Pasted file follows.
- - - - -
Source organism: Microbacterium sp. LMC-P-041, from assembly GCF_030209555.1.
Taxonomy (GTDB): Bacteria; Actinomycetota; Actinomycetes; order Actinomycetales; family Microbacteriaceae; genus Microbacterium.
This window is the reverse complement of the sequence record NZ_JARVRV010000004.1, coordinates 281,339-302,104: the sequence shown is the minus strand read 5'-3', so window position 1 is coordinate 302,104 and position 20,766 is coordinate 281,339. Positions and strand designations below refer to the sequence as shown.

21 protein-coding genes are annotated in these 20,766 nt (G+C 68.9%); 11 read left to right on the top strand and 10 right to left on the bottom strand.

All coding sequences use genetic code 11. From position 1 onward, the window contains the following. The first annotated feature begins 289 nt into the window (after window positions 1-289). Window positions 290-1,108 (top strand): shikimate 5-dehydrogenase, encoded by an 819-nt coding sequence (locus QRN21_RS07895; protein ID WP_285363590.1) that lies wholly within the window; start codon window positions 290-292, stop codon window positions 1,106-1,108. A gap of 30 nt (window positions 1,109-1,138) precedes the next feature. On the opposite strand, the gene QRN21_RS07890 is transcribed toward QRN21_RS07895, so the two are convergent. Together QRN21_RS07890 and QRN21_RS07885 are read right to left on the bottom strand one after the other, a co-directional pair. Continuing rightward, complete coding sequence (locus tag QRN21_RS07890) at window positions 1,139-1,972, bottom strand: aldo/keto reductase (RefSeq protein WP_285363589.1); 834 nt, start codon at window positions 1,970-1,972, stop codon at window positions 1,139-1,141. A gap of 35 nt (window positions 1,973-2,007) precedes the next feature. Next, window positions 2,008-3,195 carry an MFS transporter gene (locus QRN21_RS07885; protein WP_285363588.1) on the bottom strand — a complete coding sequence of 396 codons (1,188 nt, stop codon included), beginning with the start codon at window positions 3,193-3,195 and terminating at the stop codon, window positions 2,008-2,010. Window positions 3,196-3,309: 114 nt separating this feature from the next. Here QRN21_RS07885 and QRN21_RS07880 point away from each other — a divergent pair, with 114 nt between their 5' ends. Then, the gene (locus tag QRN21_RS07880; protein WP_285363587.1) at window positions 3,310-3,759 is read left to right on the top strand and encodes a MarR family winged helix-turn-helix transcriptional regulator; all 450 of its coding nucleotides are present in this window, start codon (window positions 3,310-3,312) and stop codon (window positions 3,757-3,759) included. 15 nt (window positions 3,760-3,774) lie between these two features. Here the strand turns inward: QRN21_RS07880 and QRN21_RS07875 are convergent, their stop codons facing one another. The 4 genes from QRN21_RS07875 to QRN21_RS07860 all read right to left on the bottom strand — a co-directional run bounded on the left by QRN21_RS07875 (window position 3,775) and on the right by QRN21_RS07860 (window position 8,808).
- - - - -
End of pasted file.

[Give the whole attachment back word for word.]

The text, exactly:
Source organism: Microbacterium sp. LMC-P-041, from assembly GCF_030209555.1.
Taxonomy (GTDB): Bacteria; Actinomycetota; Actinomycetes; order Actinomycetales; family Microbacteriaceae; genus Microbacterium.
This window is the reverse complement of the sequence record NZ_JARVRV010000004.1, coordinates 281,339-302,104: the sequence shown is the minus strand read 5'-3', so window position 1 is coordinate 302,104 and position 20,766 is coordinate 281,339. Positions and strand designations below refer to the sequence as shown.

21 protein-coding genes are annotated in these 20,766 nt (G+C 68.9%); 11 read left to right on the top strand and 10 right to left on the bottom strand.

All coding sequences use genetic code 11. From position 1 onward, the window contains the following. The first annotated feature begins 289 nt into the window (after window positions 1-289). Window positions 290-1,108 (top strand): shikimate 5-dehydrogenase, encoded by an 819-nt coding sequence (locus QRN21_RS07895; protein ID WP_285363590.1) that lies wholly within the window; start codon window positions 290-292, stop codon window positions 1,106-1,108. A gap of 30 nt (window positions 1,109-1,138) precedes the next feature. On the opposite strand, the gene QRN21_RS07890 is transcribed toward QRN21_RS07895, so the two are convergent. Together QRN21_RS07890 and QRN21_RS07885 are read right to left on the bottom strand one after the other, a co-directional pair. Continuing rightward, complete coding sequence (locus tag QRN21_RS07890) at window positions 1,139-1,972, bottom strand: aldo/keto reductase (RefSeq protein WP_285363589.1); 834 nt, start codon at window positions 1,970-1,972, stop codon at window positions 1,139-1,141. A gap of 35 nt (window positions 1,973-2,007) precedes the next feature. Next, window positions 2,008-3,195 carry an MFS transporter gene (locus QRN21_RS07885; protein WP_285363588.1) on the bottom strand — a complete coding sequence of 396 codons (1,188 nt, stop codon included), beginning with the start codon at window positions 3,193-3,195 and terminating at the stop codon, window positions 2,008-2,010. Window positions 3,196-3,309: 114 nt separating this feature from the next. Here QRN21_RS07885 and QRN21_RS07880 point away from each other — a divergent pair, with 114 nt between their 5' ends. Then, the gene (locus tag QRN21_RS07880; protein WP_285363587.1) at window positions 3,310-3,759 is read left to right on the top strand and encodes a MarR family winged helix-turn-helix transcriptional regulator; all 450 of its coding nucleotides are present in this window, start codon (window positions 3,310-3,312) and stop codon (window positions 3,757-3,759) included. 15 nt (window positions 3,760-3,774) lie between these two features. Here the strand turns inward: QRN21_RS07880 and QRN21_RS07875 are convergent, their stop codons facing one another. The 4 genes from QRN21_RS07875 to QRN21_RS07860 all read right to left on the bottom strand — a co-directional run bounded on the left by QRN21_RS07875 (window position 3,775) and on the right by QRN21_RS07860 (window position 8,808).